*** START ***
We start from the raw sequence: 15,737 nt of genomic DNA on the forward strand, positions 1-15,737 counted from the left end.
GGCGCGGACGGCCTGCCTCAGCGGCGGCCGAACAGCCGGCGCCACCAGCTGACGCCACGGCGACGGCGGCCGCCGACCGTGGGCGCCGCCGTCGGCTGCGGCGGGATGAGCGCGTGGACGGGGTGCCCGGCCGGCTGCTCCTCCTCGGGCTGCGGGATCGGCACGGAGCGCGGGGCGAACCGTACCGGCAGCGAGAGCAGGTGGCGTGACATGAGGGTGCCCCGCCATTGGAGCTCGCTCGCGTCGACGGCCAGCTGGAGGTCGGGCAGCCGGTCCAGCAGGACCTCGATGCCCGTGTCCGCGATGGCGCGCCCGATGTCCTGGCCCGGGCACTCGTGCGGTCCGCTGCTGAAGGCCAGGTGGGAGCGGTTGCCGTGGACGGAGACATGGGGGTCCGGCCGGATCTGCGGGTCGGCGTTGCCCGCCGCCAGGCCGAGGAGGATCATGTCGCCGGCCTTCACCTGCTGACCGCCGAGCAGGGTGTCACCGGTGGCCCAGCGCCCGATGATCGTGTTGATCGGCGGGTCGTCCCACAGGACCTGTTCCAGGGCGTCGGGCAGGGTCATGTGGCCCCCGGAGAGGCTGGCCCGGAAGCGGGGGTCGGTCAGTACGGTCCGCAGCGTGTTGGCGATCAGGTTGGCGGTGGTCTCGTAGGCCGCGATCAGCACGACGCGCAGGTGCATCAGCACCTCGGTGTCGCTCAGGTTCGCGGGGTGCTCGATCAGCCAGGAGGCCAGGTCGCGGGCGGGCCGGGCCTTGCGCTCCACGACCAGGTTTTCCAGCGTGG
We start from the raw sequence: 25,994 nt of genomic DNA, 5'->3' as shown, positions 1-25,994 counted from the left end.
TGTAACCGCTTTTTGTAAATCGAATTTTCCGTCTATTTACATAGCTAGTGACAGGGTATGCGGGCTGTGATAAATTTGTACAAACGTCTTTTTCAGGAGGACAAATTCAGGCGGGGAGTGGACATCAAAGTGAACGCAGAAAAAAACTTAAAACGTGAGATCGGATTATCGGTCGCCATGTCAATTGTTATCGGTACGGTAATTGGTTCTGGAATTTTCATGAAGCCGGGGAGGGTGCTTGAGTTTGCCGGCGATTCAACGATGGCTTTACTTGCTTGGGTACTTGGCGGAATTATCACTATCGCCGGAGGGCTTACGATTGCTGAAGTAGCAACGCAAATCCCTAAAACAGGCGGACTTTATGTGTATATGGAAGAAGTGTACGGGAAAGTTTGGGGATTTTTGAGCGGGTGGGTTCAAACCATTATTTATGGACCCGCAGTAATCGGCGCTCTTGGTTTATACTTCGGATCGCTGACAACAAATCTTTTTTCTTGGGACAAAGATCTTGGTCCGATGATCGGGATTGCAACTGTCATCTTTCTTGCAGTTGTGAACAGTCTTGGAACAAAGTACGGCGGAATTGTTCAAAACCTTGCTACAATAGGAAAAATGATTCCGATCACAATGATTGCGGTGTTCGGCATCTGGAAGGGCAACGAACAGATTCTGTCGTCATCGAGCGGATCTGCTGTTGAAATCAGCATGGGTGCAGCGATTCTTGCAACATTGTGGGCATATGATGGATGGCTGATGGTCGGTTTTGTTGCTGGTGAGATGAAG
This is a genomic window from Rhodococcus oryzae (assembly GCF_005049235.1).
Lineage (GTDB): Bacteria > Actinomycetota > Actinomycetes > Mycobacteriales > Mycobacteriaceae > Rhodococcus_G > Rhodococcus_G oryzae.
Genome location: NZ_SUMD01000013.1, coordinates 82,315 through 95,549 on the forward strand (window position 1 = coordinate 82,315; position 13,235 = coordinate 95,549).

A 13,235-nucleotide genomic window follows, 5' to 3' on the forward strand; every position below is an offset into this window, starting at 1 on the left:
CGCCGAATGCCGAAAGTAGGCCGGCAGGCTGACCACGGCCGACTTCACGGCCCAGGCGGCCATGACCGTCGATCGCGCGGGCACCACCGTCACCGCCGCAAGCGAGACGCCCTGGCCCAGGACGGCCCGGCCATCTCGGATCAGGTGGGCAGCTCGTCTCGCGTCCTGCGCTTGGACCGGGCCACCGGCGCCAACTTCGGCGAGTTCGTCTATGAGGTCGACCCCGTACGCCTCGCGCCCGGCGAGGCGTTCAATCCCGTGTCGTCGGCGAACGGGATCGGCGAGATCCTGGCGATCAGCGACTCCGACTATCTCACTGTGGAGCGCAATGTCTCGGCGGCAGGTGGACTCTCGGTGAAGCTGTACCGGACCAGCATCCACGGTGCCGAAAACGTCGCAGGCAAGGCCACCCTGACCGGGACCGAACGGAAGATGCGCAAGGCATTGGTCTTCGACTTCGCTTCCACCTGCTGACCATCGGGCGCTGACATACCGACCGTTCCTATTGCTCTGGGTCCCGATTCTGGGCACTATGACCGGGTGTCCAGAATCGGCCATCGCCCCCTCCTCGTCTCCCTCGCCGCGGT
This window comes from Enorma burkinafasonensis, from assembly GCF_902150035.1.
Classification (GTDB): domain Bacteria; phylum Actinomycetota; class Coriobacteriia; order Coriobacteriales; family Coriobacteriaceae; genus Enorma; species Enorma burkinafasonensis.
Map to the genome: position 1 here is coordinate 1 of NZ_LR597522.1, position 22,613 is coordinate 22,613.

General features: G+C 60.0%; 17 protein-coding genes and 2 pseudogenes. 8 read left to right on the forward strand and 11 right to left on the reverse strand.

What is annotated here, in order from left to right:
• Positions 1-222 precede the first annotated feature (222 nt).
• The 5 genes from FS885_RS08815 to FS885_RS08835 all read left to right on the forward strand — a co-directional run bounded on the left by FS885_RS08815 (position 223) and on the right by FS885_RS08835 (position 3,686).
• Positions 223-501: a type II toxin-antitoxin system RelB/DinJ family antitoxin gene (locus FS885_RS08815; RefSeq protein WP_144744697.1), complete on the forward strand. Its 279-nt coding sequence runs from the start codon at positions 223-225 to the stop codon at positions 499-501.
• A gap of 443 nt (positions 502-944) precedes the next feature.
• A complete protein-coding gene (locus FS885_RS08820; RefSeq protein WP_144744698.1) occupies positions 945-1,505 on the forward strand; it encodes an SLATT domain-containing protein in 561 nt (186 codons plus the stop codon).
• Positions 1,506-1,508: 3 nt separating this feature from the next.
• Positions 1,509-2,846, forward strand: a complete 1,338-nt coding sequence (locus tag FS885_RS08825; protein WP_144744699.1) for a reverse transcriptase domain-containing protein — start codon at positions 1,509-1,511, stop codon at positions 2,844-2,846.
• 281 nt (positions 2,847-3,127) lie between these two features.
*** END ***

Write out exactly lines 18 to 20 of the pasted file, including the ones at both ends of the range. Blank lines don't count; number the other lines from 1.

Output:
• A gap of 443 nt (positions 502-944) precedes the next feature.
• A complete protein-coding gene (locus FS885_RS08820; RefSeq protein WP_144744698.1) occupies positions 945-1,505 on the forward strand; it encodes an SLATT domain-containing protein in 561 nt (186 codons plus the stop codon).
• Positions 1,506-1,508: 3 nt separating this feature from the next.